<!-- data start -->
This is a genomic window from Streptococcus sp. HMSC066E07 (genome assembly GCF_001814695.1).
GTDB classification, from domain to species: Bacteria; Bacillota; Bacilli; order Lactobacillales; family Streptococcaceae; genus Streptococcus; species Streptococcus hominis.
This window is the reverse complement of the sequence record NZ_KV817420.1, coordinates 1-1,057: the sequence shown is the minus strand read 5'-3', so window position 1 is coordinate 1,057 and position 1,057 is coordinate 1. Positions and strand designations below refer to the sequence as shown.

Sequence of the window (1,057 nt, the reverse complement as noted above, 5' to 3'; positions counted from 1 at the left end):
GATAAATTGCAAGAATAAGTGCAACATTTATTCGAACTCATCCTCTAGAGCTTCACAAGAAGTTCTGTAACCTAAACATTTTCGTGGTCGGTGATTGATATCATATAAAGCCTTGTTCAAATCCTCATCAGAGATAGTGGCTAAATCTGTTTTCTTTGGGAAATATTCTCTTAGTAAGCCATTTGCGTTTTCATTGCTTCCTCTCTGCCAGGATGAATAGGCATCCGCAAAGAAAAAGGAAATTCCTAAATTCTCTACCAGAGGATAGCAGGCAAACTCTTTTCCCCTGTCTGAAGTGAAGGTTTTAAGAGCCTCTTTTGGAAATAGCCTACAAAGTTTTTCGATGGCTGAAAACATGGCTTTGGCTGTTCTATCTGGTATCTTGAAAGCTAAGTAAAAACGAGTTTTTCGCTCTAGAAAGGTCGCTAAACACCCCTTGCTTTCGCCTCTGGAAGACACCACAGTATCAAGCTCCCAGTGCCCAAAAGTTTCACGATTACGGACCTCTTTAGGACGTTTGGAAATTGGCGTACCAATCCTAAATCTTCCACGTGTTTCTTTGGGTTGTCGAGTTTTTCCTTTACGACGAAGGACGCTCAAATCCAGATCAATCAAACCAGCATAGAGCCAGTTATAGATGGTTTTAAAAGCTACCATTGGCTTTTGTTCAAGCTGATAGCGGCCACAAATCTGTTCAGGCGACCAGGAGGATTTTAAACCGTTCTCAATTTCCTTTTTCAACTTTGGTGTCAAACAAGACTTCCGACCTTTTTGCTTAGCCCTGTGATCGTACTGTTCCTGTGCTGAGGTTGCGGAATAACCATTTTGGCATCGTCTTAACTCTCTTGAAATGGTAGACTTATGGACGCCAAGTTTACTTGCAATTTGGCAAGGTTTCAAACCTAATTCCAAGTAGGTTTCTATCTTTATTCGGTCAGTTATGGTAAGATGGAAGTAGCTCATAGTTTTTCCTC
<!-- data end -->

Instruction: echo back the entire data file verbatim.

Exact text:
This is a genomic window from Streptococcus sp. HMSC066E07 (genome assembly GCF_001814695.1).
GTDB classification, from domain to species: Bacteria; Bacillota; Bacilli; order Lactobacillales; family Streptococcaceae; genus Streptococcus; species Streptococcus hominis.
This window is the reverse complement of the sequence record NZ_KV817420.1, coordinates 1-1,057: the sequence shown is the minus strand read 5'-3', so window position 1 is coordinate 1,057 and position 1,057 is coordinate 1. Positions and strand designations below refer to the sequence as shown.

Sequence of the window (1,057 nt, the reverse complement as noted above, 5' to 3'; positions counted from 1 at the left end):
GATAAATTGCAAGAATAAGTGCAACATTTATTCGAACTCATCCTCTAGAGCTTCACAAGAAGTTCTGTAACCTAAACATTTTCGTGGTCGGTGATTGATATCATATAAAGCCTTGTTCAAATCCTCATCAGAGATAGTGGCTAAATCTGTTTTCTTTGGGAAATATTCTCTTAGTAAGCCATTTGCGTTTTCATTGCTTCCTCTCTGCCAGGATGAATAGGCATCCGCAAAGAAAAAGGAAATTCCTAAATTCTCTACCAGAGGATAGCAGGCAAACTCTTTTCCCCTGTCTGAAGTGAAGGTTTTAAGAGCCTCTTTTGGAAATAGCCTACAAAGTTTTTCGATGGCTGAAAACATGGCTTTGGCTGTTCTATCTGGTATCTTGAAAGCTAAGTAAAAACGAGTTTTTCGCTCTAGAAAGGTCGCTAAACACCCCTTGCTTTCGCCTCTGGAAGACACCACAGTATCAAGCTCCCAGTGCCCAAAAGTTTCACGATTACGGACCTCTTTAGGACGTTTGGAAATTGGCGTACCAATCCTAAATCTTCCACGTGTTTCTTTGGGTTGTCGAGTTTTTCCTTTACGACGAAGGACGCTCAAATCCAGATCAATCAAACCAGCATAGAGCCAGTTATAGATGGTTTTAAAAGCTACCATTGGCTTTTGTTCAAGCTGATAGCGGCCACAAATCTGTTCAGGCGACCAGGAGGATTTTAAACCGTTCTCAATTTCCTTTTTCAACTTTGGTGTCAAACAAGACTTCCGACCTTTTTGCTTAGCCCTGTGATCGTACTGTTCCTGTGCTGAGGTTGCGGAATAACCATTTTGGCATCGTCTTAACTCTCTTGAAATGGTAGACTTATGGACGCCAAGTTTACTTGCAATTTGGCAAGGTTTCAAACCTAATTCCAAGTAGGTTTCTATCTTTATTCGGTCAGTTATGGTAAGATGGAAGTAGCTCATAGTTTTTCCTC